CDOT reports new wildlife fencing mostly successful, but some smart deer are slipping past | SteamboatToday.com

CDOT reports new wildlife fencing mostly successful, but some smart deer are slipping past

Scott Franz

Crews work to install a wildlife overpass on Colorado Highway 9 near Kremmling.

— State Transportation Commission Chairwoman Kathy Connell has an outside-of-the-box idea for how to solve a problem of deer tiptoeing across cattle guards to get by the miles of new wildlife fencing on Colorado Highway 9.

"My idea was to use mountain lion urine or human urine to keep them away," Connell said. "Deer don't like that."

Connell reported Tuesday that the new wildlife fences have mostly been successful in keeping deer and other wildlife away from a stretch of roadway between Silverthorne and Kremmling that has seen many wildlife-vehicle collisions over the years.

Connell said footage from game cameras shows many deer are starting to get used to using new wildlife underpasses and overpasses to get from one side of the road to the other. But she said other footage shows some deer are outsmarting the cattle guards on the roads that lead from ranches and homes to Colo. 9.

While some ranchers opted to put up gates to keep wildlife out of the roadway, others didn't want the inconvenience of having to open and close a gate when coming and going and opted for cattle guards.

Connell suggested the commission and CDOT would re-engage the landowners who opted not to put up gates or tried some other solution.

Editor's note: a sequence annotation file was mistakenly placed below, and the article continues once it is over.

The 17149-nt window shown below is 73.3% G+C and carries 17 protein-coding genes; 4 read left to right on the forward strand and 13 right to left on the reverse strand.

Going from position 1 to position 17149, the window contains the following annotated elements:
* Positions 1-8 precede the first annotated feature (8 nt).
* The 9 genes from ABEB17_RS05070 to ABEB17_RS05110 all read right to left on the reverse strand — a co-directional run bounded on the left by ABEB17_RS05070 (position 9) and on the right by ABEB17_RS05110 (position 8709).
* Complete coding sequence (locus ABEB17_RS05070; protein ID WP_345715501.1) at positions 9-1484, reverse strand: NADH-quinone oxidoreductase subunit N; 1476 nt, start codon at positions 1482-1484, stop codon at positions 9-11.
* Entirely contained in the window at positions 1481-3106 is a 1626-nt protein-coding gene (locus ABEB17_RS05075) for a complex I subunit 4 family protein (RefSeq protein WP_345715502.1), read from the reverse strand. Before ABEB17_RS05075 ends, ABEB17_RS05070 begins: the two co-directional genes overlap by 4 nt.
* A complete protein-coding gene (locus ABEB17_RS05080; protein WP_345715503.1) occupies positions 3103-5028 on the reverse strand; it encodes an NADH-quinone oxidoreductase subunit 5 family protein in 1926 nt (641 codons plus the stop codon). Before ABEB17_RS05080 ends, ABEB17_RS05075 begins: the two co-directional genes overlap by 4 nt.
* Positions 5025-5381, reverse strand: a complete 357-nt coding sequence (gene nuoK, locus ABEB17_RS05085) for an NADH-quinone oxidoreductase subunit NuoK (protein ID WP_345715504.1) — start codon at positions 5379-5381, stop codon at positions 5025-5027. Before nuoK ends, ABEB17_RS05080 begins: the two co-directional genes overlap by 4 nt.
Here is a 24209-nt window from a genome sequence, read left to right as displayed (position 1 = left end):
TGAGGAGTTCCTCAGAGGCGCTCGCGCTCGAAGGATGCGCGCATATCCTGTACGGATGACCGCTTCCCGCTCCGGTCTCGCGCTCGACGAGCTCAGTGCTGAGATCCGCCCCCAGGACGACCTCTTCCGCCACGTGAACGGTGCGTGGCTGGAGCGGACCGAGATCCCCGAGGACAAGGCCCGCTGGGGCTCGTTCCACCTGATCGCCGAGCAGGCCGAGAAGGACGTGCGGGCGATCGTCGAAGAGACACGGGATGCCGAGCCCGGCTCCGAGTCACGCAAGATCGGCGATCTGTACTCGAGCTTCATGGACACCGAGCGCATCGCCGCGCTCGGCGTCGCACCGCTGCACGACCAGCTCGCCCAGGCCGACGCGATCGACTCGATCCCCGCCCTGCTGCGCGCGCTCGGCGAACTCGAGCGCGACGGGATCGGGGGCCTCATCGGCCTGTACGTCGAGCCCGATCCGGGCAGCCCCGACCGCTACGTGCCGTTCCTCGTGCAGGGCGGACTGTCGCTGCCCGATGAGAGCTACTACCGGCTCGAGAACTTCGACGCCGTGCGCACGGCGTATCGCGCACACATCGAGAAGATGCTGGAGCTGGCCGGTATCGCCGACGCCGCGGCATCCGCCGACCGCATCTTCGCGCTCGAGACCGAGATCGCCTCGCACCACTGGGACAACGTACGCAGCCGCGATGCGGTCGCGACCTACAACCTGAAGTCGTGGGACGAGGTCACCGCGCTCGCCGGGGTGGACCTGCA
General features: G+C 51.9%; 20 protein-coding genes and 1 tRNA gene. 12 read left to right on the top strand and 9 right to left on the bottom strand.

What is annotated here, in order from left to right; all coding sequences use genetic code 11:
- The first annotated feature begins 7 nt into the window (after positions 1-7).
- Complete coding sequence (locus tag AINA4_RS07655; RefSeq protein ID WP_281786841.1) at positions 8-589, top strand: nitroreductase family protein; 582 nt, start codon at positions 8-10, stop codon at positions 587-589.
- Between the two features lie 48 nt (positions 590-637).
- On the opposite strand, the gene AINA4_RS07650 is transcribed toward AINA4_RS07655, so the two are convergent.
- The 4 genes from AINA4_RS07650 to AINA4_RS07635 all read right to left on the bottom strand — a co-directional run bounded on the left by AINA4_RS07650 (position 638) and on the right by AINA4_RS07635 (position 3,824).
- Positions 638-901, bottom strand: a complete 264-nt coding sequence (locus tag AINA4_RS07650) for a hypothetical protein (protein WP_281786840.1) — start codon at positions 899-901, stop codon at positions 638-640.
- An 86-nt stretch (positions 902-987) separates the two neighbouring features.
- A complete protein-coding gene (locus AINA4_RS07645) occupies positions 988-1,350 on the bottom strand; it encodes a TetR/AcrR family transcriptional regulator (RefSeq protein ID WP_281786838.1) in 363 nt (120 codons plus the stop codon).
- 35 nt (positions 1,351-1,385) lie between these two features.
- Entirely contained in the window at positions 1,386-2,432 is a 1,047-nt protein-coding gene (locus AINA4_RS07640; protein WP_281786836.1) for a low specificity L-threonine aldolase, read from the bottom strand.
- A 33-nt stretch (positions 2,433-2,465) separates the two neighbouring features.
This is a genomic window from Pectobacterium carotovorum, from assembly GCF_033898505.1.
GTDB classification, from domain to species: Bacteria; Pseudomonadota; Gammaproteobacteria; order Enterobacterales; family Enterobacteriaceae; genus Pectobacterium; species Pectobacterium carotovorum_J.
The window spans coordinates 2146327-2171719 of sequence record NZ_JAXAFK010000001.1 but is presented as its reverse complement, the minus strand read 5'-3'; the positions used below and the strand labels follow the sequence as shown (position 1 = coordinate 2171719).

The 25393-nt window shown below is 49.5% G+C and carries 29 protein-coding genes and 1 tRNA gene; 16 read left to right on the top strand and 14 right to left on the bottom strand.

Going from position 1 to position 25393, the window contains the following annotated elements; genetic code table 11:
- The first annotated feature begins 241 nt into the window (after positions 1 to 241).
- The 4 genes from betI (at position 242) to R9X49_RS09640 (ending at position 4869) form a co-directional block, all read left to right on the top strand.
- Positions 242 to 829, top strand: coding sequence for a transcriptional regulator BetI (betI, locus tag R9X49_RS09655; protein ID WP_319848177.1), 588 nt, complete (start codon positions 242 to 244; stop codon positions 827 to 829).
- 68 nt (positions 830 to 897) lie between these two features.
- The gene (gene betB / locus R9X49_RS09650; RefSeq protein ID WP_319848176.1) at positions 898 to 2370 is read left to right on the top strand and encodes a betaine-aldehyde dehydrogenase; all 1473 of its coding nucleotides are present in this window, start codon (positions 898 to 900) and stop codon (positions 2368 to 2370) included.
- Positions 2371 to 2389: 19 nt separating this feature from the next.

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She said something similar to urine deterrent could be used on a temporary basis to encourage the animals to use the new overpasses and underpasses.

Any deer that makes it past the fences to the side of the highway can get stuck there and potentially poses a threat to drivers.

"Humans are famous for underestimating the intelligence of animals," Connell said.

Crews recently finished installing eight-foot-tall wildlife fences and wildlife overpasses and underpasses on a six-mile stretch of the highway just south of Kremmling.

This spring, crews will finish installing the fencing on a few more miles of the road.

The project also added new shoulders to the busy highway.

Crews recently finished installing eight-foot-tall wildlife fences and wildlife overpasses and underpasses on a six-mile stretch of the highway just south of Kremmling

This spring, crews will finish installing the fencing on a few more miles of the road.

The project also added new shoulders to the busy highway.

To reach Scott Franz, call 970-871-4210, email scottfranz@SteamboatToday.com or follow him on Twitter @ScottFranz10

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